This post is part of the A to Z Blogging Challenge. Each day in April (except Sundays) bloggers post a new post relating to a letter of the alphabet. You are on Letter O in my 2021 collection.
One of my favorite words of the English language is 'niggardly'.
Now wait, before you assume I'm a racist bigot, please read the rest of this post.
Niggardly is a Scandinavian word that means stingy, miserly, or - to use a literary reference – a scrooge. Despite its similarity in sound, it has never and should never be associated with that hateful racial slur against African Americans. Niggardly is a non-offensive word, but of course using it is dangerous because of how easy it is to mishear.
Other Misheard Words
It goes right along with -
horehound (a candy I don't like)
seersucker (a type of fabric)
mastication (chewing - are you eating while reading this? That's mastication)
diphthong (certain blended sounds)
tittle (the dot of a lowercase i)
The list goes on, but I'll leave it there.
I once saw one of those prank reality shows where people were given a list of words and asked to categorize them as 'dirty' or 'safe'. The story they were told was they were a focus group at a greeting card company.
One former English teacher put all the words under the 'safe' category, but she began to wonder what greeting card would use the word seersucker or mastication, and I think she suspected the truth early on.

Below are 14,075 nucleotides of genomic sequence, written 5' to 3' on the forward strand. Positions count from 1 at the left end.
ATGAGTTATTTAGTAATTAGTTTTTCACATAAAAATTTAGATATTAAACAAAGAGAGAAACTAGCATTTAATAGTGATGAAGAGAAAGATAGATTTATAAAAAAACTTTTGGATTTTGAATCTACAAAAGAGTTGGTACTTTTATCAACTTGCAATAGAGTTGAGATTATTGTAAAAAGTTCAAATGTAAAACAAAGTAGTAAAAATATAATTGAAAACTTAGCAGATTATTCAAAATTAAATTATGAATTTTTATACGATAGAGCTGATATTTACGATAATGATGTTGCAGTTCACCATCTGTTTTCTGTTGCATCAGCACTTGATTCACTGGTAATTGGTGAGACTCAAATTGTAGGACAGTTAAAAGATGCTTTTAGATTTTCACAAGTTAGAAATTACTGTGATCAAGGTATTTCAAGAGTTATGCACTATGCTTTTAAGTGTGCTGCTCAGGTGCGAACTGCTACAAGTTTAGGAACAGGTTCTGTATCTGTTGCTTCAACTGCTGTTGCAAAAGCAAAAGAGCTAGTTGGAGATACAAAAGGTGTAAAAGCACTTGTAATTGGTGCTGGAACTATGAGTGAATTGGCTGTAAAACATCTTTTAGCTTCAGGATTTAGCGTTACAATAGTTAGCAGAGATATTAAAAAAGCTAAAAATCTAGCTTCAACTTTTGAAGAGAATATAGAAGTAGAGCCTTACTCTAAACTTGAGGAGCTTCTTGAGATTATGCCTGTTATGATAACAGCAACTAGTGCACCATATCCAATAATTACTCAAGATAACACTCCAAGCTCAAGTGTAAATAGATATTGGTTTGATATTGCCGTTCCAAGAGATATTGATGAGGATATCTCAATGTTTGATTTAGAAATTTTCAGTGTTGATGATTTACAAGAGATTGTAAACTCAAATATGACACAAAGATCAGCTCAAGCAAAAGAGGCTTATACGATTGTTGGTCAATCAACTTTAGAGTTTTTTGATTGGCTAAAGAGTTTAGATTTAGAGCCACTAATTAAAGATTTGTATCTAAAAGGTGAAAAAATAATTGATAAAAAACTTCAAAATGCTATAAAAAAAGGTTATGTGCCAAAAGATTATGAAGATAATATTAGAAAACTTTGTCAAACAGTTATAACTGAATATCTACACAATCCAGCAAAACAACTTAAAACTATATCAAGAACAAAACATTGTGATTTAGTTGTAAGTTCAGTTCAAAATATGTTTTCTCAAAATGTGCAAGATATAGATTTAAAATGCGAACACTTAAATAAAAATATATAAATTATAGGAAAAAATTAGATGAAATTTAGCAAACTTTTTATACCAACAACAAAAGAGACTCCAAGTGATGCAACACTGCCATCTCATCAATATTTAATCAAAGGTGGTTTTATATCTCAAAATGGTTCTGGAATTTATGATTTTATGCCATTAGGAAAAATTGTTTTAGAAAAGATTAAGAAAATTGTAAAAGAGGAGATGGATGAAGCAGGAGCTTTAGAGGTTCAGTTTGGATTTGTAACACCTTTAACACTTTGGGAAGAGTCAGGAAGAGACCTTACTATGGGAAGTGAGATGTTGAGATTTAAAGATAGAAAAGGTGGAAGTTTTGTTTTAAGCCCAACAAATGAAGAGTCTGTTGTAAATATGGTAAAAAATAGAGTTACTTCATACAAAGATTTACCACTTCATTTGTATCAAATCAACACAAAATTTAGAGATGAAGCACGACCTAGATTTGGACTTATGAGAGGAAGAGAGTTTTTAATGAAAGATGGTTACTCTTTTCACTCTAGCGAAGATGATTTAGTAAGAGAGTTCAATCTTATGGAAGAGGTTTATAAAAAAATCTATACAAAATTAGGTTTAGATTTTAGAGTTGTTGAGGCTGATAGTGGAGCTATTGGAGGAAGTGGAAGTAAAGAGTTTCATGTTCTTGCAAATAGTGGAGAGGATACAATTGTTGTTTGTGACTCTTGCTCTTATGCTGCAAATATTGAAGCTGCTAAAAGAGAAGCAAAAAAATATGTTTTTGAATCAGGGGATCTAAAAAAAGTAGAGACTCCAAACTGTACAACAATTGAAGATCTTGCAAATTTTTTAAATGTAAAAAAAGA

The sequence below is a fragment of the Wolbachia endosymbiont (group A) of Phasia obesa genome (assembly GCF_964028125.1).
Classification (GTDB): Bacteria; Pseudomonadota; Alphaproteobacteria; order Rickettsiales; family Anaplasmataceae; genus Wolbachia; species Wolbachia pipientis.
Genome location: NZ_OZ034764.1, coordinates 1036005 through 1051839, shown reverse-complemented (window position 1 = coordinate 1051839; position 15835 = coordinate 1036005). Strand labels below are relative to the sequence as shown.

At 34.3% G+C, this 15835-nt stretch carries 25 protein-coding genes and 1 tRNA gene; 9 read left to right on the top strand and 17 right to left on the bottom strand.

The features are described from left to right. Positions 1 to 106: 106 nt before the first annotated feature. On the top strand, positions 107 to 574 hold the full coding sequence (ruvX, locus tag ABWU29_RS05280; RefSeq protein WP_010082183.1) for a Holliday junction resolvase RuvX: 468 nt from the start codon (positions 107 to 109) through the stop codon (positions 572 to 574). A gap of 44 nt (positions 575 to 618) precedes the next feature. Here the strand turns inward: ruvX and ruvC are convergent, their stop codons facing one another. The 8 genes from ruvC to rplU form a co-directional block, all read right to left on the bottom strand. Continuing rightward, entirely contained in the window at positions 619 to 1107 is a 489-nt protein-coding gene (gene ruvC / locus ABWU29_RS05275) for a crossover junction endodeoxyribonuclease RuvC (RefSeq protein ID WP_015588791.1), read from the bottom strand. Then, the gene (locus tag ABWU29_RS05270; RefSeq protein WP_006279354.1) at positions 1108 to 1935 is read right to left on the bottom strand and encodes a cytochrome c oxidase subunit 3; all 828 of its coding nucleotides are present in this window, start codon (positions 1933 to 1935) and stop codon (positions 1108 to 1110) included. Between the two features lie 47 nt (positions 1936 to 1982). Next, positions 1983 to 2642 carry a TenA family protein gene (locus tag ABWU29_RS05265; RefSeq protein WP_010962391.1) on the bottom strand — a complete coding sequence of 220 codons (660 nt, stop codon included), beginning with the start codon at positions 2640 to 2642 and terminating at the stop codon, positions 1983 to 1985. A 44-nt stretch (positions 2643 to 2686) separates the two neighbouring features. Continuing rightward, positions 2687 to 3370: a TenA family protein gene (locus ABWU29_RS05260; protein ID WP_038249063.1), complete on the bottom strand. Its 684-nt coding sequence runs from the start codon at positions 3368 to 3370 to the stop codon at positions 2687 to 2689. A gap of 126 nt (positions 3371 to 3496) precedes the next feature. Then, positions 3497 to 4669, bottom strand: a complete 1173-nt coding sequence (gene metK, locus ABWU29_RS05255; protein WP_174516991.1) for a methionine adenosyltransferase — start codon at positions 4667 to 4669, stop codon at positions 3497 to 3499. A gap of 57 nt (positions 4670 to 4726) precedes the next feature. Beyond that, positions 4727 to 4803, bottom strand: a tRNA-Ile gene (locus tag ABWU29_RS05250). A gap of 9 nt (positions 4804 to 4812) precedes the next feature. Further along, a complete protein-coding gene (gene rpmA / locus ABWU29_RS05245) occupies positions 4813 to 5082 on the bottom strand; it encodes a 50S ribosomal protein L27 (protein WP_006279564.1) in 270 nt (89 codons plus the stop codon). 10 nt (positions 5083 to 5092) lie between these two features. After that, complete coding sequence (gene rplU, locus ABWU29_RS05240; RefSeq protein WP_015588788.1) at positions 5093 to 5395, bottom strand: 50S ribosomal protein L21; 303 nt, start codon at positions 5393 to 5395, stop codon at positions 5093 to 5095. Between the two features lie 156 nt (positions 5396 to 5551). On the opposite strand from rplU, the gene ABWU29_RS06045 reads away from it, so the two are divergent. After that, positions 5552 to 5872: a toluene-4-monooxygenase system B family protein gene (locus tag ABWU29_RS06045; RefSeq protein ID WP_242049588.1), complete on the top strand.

The others all put at least a few of the words in 'dirty'.
I thought the gag was laugh-out-loud funny, but that was before I heard the word niggardly.
Favorite Words I Don't Say
You see, it's not my favorite word to use, it's one of my favorite words to know. It's a cautionary tale in linguistics, that sometimes a word sounding close to offensive is enough for the word itself to be offensive, regardless of its etymology.
On the other hand, there are times when you can allude to 'bad words' and it can be quite funny. It's why I love the scene in Matilda so much – a little subversive humor where Matilda is clearly more intelligent than her father, even while he so arrogantly, adamantly assumes she is not.
(P.S. If you missed my Book vs. Movie post about this scene, welcome to my blog! Now go back and read that one, too.)
Tarry Pratchett's books are full of subversive humor that can be taken offensively. I like to say he and Neil Gaiman probably wrote Good Omens after getting drunk while reading the Bible. A little too much holy wine, if you ask me. (But, I love the humor nevertheless.)
And, the Point is...
SO, I guess my point is that there is a fine line between offensive and subversive when it comes to word choice.
And what one person finds subversively funny, another might read and take offense. After all, dark humor is like food; not everybody gets it.
So, Writers, tread carefully.
What do you think? Are there words you never use in case you'll be misheard? Let me know in the comments!
About the Title Image
I write about, with, for, and around kids all day. (Well, maybe I do the dishes too. Sometimes.)